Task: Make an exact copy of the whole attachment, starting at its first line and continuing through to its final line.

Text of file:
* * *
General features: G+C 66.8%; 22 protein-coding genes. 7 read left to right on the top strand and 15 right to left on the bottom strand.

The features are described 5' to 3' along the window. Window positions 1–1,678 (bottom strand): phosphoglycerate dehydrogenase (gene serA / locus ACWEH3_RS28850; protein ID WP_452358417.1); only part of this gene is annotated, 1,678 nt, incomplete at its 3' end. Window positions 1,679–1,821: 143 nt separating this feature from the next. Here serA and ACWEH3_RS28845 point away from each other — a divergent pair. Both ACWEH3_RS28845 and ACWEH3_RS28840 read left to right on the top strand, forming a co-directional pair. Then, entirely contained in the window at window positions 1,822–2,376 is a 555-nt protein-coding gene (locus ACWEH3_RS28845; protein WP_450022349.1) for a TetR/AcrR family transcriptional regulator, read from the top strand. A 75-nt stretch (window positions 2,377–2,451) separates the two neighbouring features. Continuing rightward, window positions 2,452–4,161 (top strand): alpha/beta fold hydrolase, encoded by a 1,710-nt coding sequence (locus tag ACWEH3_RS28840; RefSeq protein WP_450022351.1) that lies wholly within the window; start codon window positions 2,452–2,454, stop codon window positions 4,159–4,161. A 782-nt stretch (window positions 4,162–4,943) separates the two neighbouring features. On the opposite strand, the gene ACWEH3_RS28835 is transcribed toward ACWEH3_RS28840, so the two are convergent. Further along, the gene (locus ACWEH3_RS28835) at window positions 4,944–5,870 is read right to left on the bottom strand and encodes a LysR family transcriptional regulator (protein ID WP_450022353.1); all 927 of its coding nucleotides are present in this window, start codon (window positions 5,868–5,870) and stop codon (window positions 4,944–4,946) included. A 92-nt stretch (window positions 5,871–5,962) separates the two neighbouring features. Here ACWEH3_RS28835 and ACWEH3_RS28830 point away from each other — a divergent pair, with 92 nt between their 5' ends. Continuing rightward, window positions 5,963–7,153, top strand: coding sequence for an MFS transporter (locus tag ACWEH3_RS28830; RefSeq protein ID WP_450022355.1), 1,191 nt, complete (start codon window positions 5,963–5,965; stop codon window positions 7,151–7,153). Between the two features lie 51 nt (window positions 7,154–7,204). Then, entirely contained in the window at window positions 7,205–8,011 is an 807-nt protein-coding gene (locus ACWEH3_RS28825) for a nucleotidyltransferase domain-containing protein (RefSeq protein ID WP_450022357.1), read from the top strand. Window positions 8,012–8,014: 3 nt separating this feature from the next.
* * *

General features: G+C 66.8%; 22 protein-coding genes. 7 read left to right on the top strand and 15 right to left on the bottom strand.

The features are described 5' to 3' along the window. Window positions 1–1,678 (bottom strand): phosphoglycerate dehydrogenase (gene serA / locus ACWEH3_RS28850; protein ID WP_452358417.1); only part of this gene is annotated, 1,678 nt, incomplete at its 3' end. Window positions 1,679–1,821: 143 nt separating this feature from the next. Here serA and ACWEH3_RS28845 point away from each other — a divergent pair. Both ACWEH3_RS28845 and ACWEH3_RS28840 read left to right on the top strand, forming a co-directional pair. Then, entirely contained in the window at window positions 1,822–2,376 is a 555-nt protein-coding gene (locus ACWEH3_RS28845; protein WP_450022349.1) for a TetR/AcrR family transcriptional regulator, read from the top strand. A 75-nt stretch (window positions 2,377–2,451) separates the two neighbouring features. Continuing rightward, window positions 2,452–4,161 (top strand): alpha/beta fold hydrolase, encoded by a 1,710-nt coding sequence (locus tag ACWEH3_RS28840; RefSeq protein WP_450022351.1) that lies wholly within the window; start codon window positions 2,452–2,454, stop codon window positions 4,159–4,161. A 782-nt stretch (window positions 4,162–4,943) separates the two neighbouring features. On the opposite strand, the gene ACWEH3_RS28835 is transcribed toward ACWEH3_RS28840, so the two are convergent. Further along, the gene (locus ACWEH3_RS28835) at window positions 4,944–5,870 is read right to left on the bottom strand and encodes a LysR family transcriptional regulator (protein ID WP_450022353.1); all 927 of its coding nucleotides are present in this window, start codon (window positions 5,868–5,870) and stop codon (window positions 4,944–4,946) included. A 92-nt stretch (window positions 5,871–5,962) separates the two neighbouring features. Here ACWEH3_RS28835 and ACWEH3_RS28830 point away from each other — a divergent pair, with 92 nt between their 5' ends. Continuing rightward, window positions 5,963–7,153, top strand: coding sequence for an MFS transporter (locus tag ACWEH3_RS28830; RefSeq protein ID WP_450022355.1), 1,191 nt, complete (start codon window positions 5,963–5,965; stop codon window positions 7,151–7,153). Between the two features lie 51 nt (window positions 7,154–7,204). Then, entirely contained in the window at window positions 7,205–8,011 is an 807-nt protein-coding gene (locus ACWEH3_RS28825) for a nucleotidyltransferase domain-containing protein (RefSeq protein ID WP_450022357.1), read from the top strand. Window positions 8,012–8,014: 3 nt separating this feature from the next.